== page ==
If you’ve painted an interior wall, you know about the importance of cut lines. You may have heard someone refer to this process as “cutting in.” Whatever term you use, the technique is used to paint the edges of walls, a ceiling line, around windows and doors, and along baseboards, to name several areas. When you plan to handle painting walls on your own, you will need to develop a steady, soft touch because these are areas that a roller or large brush won’t get to.
In addition to using good paint, which will definitely make the job easier, you should make sure that you have the right kind of brush. In addition, you’ll save yourself a lot of frustration if you spend a bit more for a quality brush. Your choice of brush can make all the difference in your application of paint in those tight areas mentioned.
Small Brush: Not Necessarily Better
To get the best results, take a few extra minutes to find the right brush! Ask the experts at your paint supply store so they can guide you to the brush for your purpose. Don’t make the amateur mistake of believing that the smallest brush is the best for cut lines. In fact, most experts will use a larger brush because it helps produce straighter lines. The reason? Bristles on the larger brush stay together better.
When you have quality paint on hand and the right brush, you may think that you’re ready to begin. But you may want to ask this important question. Do you need to use tape to help you make perfect lines? The answer: Not if you have a steady hand and take your time. There are some exceptions, however. If you’re not going to put fresh paint on window frames or door frames, it would probably be a good idea to use tape to get a clean finish.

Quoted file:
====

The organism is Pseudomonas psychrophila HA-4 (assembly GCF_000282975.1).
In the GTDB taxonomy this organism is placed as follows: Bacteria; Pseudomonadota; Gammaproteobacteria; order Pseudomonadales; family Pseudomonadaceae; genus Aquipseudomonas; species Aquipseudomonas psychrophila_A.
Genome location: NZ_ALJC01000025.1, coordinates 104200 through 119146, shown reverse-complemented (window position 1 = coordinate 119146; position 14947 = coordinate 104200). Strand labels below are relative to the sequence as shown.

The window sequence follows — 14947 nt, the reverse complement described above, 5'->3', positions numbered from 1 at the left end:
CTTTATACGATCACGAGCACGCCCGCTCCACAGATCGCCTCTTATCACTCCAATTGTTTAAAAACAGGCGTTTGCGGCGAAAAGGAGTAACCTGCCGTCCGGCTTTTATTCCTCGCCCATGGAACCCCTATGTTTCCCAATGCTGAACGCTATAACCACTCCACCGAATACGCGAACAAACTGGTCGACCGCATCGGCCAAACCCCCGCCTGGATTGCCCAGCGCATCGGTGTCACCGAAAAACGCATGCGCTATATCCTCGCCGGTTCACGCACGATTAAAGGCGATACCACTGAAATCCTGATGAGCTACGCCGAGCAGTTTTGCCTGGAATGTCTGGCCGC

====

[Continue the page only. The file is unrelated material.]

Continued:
The first bit of important advice from the experts involves how you hold the brush. Don’t just grab it and start painting. You should hold the brush with the same grip that you’d use to hold a pen. This gives you better control in those tight space. When putting paint on the brush, dip into the paint only until about one-third of the bristle length is covered.
You can gently tap the brush on the inside edge of the can to remove some paint but it’s probably best not to scrape or drag the paint off. Try to get just the right touch with the right amount of paint soaking into the brush. This will make it easier to get coverage without pressing so hard with the brush. But you should also put some paint on the wall near the edge that you’ll be painting. Don’t start cutting in that line immediately – not with a brush dripping with paint.
Use the paint that you applied near your line and start spreading slowly along the edge. Make the brush glide slowly at a 45-degree angle. The key is to move the brush slowly so your line is tight. It’s essential to repeat this process if you add additional coats.